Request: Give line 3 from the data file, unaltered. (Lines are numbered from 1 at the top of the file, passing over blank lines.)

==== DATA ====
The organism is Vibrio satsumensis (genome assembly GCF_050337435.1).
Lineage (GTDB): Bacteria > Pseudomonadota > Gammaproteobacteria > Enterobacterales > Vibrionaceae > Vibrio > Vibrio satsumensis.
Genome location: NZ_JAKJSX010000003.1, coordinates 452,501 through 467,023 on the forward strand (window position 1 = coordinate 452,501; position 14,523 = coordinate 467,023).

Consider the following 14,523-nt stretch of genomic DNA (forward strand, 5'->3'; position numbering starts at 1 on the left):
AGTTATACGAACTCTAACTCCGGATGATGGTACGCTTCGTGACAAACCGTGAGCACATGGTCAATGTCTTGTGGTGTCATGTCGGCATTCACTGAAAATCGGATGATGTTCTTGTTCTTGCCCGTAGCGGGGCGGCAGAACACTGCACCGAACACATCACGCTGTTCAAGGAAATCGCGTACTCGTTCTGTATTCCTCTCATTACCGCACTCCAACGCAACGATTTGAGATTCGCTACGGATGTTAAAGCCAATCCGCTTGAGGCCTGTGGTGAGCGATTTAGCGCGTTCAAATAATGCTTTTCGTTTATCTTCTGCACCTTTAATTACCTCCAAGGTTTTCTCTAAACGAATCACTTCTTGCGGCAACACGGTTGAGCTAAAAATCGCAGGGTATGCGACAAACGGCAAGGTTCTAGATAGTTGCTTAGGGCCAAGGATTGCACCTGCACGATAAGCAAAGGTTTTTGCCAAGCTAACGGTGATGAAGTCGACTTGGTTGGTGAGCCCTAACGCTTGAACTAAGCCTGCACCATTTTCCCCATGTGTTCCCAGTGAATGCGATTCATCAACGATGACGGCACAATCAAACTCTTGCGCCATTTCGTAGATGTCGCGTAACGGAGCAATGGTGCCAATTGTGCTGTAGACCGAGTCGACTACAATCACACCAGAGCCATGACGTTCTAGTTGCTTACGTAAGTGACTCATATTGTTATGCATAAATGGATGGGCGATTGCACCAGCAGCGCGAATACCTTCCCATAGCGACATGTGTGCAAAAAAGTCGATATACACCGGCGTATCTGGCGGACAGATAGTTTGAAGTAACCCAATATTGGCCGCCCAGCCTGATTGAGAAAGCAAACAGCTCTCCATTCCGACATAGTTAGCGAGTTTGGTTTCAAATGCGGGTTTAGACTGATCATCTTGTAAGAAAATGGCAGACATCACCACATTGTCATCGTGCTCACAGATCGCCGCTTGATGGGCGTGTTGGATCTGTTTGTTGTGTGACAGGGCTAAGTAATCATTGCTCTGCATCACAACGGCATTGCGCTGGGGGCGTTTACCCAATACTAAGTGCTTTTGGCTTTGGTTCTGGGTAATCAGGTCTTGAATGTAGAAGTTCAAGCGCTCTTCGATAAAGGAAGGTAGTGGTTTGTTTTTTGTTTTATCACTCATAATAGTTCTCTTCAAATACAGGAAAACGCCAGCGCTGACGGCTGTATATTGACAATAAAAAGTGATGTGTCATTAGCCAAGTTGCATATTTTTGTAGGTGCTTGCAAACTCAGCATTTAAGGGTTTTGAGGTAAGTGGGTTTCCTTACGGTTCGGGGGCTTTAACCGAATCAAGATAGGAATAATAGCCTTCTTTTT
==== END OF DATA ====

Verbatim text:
Genome location: NZ_JAKJSX010000003.1, coordinates 452,501 through 467,023 on the forward strand (window position 1 = coordinate 452,501; position 14,523 = coordinate 467,023).